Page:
The PRA is pushing the government to help stem the soaring crime rates on forecourts during the pandemic as thieves use face masks to prevent identification.

Amid reports of a 37% increase in the number of drive-offs and no means to pay for fuel - with many perpetrators wearing protective face masks - PRA chairman Brian Madderson wants the government to force the Driving and Vehicle Licensing Agency (DVLA) to take action and update its “antiquated and time-consuming system” which is currently leaving retailers more or less powerless to pursue offenders.

“We’ve made several good suggestions to the DVLA over the years which have all been rejected,” explained Madderson. “It’s unbelievable how difficult and intransigent the DVLA has become in all this. It insists on using the post and won’t even agree to using email. The danger with the system is that it’s so slow, some retailers can’t be bothered. Currently crime on forecourts has increased considerably with youths wearing face masks, thinking they’re unrecognisable by CCTV. They’re short of money because they’ve been made redundant, there’s no work for them and may not be able to claim benefits because they’re not visible to the government.

“However we’re hopeful, following a webinar organised by the National Retail Crime Senior Steering Group (NRCSSG), that Kit Malthouse, Minister of State for Crime, Policing and the Fire Service will get something done for us.”

In the meantime Madderson has been waiting for a response from a letter he wrote recently to Priti Patel, Secretary of State for the Home Department

In the letter he said estimates of the cost of forecourt crime to the sector varied between £30 and £100 million a year, and that “it is now well documented that the police do not have the resources to attend forecourt crime or any low-level retail theft under £100”.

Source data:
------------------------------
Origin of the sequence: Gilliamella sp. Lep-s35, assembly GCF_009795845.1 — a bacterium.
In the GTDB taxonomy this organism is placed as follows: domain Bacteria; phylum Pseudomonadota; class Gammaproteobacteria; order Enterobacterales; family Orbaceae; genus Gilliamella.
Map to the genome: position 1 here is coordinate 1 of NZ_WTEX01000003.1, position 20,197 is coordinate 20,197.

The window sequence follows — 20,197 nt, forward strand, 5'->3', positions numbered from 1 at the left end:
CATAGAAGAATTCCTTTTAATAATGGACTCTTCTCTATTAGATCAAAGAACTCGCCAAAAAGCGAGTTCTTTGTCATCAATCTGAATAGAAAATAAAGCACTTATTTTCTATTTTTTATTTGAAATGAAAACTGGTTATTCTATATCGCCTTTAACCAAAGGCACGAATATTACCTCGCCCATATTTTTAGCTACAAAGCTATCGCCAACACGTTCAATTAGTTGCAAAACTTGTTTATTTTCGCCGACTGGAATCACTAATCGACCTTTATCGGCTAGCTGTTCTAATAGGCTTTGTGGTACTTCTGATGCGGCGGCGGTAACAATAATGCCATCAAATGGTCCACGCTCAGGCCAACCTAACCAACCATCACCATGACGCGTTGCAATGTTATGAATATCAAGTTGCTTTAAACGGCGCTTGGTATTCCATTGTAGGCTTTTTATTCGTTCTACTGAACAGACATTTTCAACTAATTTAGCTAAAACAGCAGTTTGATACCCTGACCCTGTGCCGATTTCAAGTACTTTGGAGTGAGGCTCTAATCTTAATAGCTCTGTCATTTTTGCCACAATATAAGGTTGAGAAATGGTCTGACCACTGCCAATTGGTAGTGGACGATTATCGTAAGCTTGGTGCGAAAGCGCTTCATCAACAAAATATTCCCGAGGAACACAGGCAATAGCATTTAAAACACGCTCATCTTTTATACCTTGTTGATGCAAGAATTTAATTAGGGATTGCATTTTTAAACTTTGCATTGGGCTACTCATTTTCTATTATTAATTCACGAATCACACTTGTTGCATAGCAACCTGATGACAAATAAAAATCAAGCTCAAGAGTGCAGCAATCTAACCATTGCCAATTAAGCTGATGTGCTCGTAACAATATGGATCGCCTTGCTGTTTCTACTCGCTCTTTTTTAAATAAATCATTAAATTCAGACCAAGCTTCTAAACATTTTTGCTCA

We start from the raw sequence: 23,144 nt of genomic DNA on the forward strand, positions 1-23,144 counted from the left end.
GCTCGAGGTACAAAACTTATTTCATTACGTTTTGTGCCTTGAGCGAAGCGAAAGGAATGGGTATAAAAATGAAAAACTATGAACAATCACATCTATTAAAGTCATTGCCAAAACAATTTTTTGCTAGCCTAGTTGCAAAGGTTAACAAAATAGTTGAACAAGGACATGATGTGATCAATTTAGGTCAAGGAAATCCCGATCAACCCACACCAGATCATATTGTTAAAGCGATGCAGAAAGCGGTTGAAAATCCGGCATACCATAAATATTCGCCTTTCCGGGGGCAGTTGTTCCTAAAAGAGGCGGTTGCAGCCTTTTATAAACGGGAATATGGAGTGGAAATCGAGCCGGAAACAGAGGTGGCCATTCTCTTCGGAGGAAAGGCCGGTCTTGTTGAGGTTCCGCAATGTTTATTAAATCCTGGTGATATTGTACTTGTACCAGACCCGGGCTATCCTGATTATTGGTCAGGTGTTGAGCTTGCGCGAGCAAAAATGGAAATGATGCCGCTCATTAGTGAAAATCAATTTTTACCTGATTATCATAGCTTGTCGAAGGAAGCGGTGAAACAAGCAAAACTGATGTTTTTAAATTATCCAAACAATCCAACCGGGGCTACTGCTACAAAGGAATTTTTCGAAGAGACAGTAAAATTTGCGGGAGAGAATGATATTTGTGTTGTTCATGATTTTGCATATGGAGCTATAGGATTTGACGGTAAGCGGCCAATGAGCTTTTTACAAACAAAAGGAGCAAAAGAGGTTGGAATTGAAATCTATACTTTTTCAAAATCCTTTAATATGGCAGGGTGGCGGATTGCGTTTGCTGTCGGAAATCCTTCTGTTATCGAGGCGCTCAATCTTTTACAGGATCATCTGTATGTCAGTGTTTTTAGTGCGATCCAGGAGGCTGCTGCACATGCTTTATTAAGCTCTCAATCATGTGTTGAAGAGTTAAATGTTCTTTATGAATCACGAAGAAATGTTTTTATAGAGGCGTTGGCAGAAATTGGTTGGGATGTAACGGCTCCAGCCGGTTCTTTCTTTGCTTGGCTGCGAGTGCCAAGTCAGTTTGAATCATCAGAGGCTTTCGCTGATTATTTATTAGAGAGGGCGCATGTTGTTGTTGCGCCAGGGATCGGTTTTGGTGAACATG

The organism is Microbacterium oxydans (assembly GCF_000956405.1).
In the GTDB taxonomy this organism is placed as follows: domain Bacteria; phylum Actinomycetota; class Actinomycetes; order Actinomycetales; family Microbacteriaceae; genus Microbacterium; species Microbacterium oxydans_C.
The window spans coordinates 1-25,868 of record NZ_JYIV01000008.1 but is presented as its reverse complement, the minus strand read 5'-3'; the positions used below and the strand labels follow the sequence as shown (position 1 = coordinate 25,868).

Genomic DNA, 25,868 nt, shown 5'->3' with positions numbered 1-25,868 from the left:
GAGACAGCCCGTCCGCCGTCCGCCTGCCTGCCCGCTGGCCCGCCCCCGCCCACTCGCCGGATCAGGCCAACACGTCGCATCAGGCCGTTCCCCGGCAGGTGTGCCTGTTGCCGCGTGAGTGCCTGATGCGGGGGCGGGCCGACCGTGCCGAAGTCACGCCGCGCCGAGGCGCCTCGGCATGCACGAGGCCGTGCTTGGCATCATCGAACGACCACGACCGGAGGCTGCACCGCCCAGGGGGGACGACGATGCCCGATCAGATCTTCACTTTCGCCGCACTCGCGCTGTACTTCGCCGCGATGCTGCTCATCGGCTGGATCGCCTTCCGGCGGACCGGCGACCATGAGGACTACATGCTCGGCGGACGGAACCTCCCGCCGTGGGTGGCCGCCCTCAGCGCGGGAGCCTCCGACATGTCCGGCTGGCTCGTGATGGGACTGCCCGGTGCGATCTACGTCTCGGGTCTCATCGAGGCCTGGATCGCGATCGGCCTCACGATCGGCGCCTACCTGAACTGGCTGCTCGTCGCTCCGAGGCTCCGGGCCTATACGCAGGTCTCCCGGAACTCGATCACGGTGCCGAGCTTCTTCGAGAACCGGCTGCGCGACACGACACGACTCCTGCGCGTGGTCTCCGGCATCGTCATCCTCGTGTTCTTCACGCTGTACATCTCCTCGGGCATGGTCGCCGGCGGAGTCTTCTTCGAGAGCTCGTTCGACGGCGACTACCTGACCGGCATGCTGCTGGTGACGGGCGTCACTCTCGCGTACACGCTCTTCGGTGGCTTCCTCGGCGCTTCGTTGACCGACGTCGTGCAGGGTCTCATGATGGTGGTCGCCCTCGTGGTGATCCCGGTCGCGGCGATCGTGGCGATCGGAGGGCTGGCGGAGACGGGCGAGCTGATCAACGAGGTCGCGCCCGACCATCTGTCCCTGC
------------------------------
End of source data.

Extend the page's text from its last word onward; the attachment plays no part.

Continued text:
Madderson wrote: “In addition, the police have publicly stated in the media that they will not attend fuel theft incidents unless an act of assault or violence has taken place, and this has been the experience on the ground with the majority of our members. Furthermore, the police record these crimes as civil not criminal matters…

“Therefore, our members are forced to treat drive offs as a ‘civil’ offence for which they need to obtain vehicle keeper details from the DVLA to pursue offenders through the civil courts and deter crime against their businesses this way. This makes the DVLA’s help and support crucial. Regrettably, the process to obtain these details is an antiquated, time-consuming and painfully slow paper-based system, involving convoluted forms, postal orders and a lengthy turnaround time often as long as six weeks.”

Madderson said that for the past three years, the PRA had been trying to engage with the DVLA to modernise this system, even offering industry assistance in setting up a secure, streamlined online system with digital payment options, and this offer remained open.

“However, the DVLA has not taken this up and instead we have been told by DVLA technical staff that we will need to wait until at least 2022 for such a system to be operationalm,” he said. “This is a ludicrous proposition for a government agency in the 21st century.

“It goes to show that six years on from a Department for Transport review, and four years on from the DVLA’s own corporate report, the DVLA is failing miserably in delivering the acceleration and expansion of its ‘digital transformation’ and the reduction in the burden of its requirements on businesses that it had committed to…”

Madderson concluded the letter by saying: “We can provide chapter and verse on the saga that we have had to endure with the DVLA in trying to seek meaningful change on behalf of our members and would be happy to do so.

“However, what’s needed now is your direct intervention to force the DVLA to seek practical solutions to the present crisis that their refusal to change has created and to help protect our forecourts from criminality…”.